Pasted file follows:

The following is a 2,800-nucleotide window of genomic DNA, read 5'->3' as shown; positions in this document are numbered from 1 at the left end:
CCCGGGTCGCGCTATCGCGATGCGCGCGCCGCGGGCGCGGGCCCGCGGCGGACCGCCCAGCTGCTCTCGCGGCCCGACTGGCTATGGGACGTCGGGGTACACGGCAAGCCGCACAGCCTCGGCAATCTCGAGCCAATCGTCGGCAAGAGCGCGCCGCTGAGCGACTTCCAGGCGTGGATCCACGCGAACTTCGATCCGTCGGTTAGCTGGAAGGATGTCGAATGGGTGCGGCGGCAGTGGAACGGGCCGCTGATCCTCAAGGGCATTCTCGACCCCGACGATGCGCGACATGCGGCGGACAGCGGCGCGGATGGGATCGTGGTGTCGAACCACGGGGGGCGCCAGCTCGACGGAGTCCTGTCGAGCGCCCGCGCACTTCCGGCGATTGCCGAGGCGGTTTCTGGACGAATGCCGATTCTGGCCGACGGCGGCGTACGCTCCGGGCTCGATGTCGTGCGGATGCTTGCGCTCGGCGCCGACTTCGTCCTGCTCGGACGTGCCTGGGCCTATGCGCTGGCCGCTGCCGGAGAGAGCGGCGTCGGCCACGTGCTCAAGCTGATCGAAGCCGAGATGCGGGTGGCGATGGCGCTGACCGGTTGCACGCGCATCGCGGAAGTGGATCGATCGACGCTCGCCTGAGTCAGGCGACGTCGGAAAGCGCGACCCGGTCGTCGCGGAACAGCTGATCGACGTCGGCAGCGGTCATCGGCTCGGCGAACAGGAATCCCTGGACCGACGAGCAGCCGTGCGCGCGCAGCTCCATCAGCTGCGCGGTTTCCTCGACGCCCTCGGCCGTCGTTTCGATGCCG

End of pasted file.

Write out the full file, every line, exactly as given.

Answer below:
The following is a 2,800-nucleotide window of genomic DNA, read 5'->3' as shown; positions in this document are numbered from 1 at the left end:
CCCGGGTCGCGCTATCGCGATGCGCGCGCCGCGGGCGCGGGCCCGCGGCGGACCGCCCAGCTGCTCTCGCGGCCCGACTGGCTATGGGACGTCGGGGTACACGGCAAGCCGCACAGCCTCGGCAATCTCGAGCCAATCGTCGGCAAGAGCGCGCCGCTGAGCGACTTCCAGGCGTGGATCCACGCGAACTTCGATCCGTCGGTTAGCTGGAAGGATGTCGAATGGGTGCGGCGGCAGTGGAACGGGCCGCTGATCCTCAAGGGCATTCTCGACCCCGACGATGCGCGACATGCGGCGGACAGCGGCGCGGATGGGATCGTGGTGTCGAACCACGGGGGGCGCCAGCTCGACGGAGTCCTGTCGAGCGCCCGCGCACTTCCGGCGATTGCCGAGGCGGTTTCTGGACGAATGCCGATTCTGGCCGACGGCGGCGTACGCTCCGGGCTCGATGTCGTGCGGATGCTTGCGCTCGGCGCCGACTTCGTCCTGCTCGGACGTGCCTGGGCCTATGCGCTGGCCGCTGCCGGAGAGAGCGGCGTCGGCCACGTGCTCAAGCTGATCGAAGCCGAGATGCGGGTGGCGATGGCGCTGACCGGTTGCACGCGCATCGCGGAAGTGGATCGATCGACGCTCGCCTGAGTCAGGCGACGTCGGAAAGCGCGACCCGGTCGTCGCGGAACAGCTGATCGACGTCGGCAGCGGTCATCGGCTCGGCGAACAGGAATCCCTGGACCGACGAGCAGCCGTGCGCGCGCAGCTCCATCAGCTGCGCGGTTTCCTCGACGCCCTCGGCCGTCGTTTCGATGCCG